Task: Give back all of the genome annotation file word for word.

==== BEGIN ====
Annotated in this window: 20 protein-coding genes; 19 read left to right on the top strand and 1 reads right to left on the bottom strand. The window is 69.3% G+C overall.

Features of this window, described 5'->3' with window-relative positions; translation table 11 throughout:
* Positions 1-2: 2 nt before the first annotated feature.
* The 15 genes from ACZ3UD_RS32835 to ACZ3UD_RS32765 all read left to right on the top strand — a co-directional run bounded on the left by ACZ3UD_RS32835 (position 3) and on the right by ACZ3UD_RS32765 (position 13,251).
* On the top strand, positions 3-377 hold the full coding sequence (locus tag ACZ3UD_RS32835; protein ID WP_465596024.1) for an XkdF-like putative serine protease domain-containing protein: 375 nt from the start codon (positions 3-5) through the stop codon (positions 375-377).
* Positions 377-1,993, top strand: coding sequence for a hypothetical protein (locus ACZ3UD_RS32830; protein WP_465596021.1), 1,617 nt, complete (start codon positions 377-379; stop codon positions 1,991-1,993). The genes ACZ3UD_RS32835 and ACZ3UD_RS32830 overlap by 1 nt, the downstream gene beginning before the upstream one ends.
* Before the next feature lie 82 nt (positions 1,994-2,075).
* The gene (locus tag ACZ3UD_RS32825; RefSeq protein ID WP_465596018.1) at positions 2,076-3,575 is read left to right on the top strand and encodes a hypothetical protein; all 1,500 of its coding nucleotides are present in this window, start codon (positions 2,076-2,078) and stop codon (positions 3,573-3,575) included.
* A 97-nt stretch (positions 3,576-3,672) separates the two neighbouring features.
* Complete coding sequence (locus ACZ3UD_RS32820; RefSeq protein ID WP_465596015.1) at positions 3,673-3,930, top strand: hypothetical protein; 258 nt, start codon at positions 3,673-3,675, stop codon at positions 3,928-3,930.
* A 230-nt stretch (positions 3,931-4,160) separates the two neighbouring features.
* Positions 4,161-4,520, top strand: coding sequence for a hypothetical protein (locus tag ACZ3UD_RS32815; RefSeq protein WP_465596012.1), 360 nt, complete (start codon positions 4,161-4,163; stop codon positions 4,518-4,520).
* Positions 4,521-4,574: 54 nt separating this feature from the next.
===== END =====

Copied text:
Annotated in this window: 20 protein-coding genes; 19 read left to right on the top strand and 1 reads right to left on the bottom strand. The window is 69.3% G+C overall.

Features of this window, described 5'->3' with window-relative positions; translation table 11 throughout:
* Positions 1-2: 2 nt before the first annotated feature.
* The 15 genes from ACZ3UD_RS32835 to ACZ3UD_RS32765 all read left to right on the top strand — a co-directional run bounded on the left by ACZ3UD_RS32835 (position 3) and on the right by ACZ3UD_RS32765 (position 13,251).
* On the top strand, positions 3-377 hold the full coding sequence (locus tag ACZ3UD_RS32835; protein ID WP_465596024.1) for an XkdF-like putative serine protease domain-containing protein: 375 nt from the start codon (positions 3-5) through the stop codon (positions 375-377).
* Positions 377-1,993, top strand: coding sequence for a hypothetical protein (locus ACZ3UD_RS32830; protein WP_465596021.1), 1,617 nt, complete (start codon positions 377-379; stop codon positions 1,991-1,993). The genes ACZ3UD_RS32835 and ACZ3UD_RS32830 overlap by 1 nt, the downstream gene beginning before the upstream one ends.
* Before the next feature lie 82 nt (positions 1,994-2,075).
* The gene (locus tag ACZ3UD_RS32825; RefSeq protein ID WP_465596018.1) at positions 2,076-3,575 is read left to right on the top strand and encodes a hypothetical protein; all 1,500 of its coding nucleotides are present in this window, start codon (positions 2,076-2,078) and stop codon (positions 3,573-3,575) included.
* A 97-nt stretch (positions 3,576-3,672) separates the two neighbouring features.
* Complete coding sequence (locus ACZ3UD_RS32820; RefSeq protein ID WP_465596015.1) at positions 3,673-3,930, top strand: hypothetical protein; 258 nt, start codon at positions 3,673-3,675, stop codon at positions 3,928-3,930.
* A 230-nt stretch (positions 3,931-4,160) separates the two neighbouring features.
* Positions 4,161-4,520, top strand: coding sequence for a hypothetical protein (locus tag ACZ3UD_RS32815; RefSeq protein WP_465596012.1), 360 nt, complete (start codon positions 4,161-4,163; stop codon positions 4,518-4,520).
* Positions 4,521-4,574: 54 nt separating this feature from the next.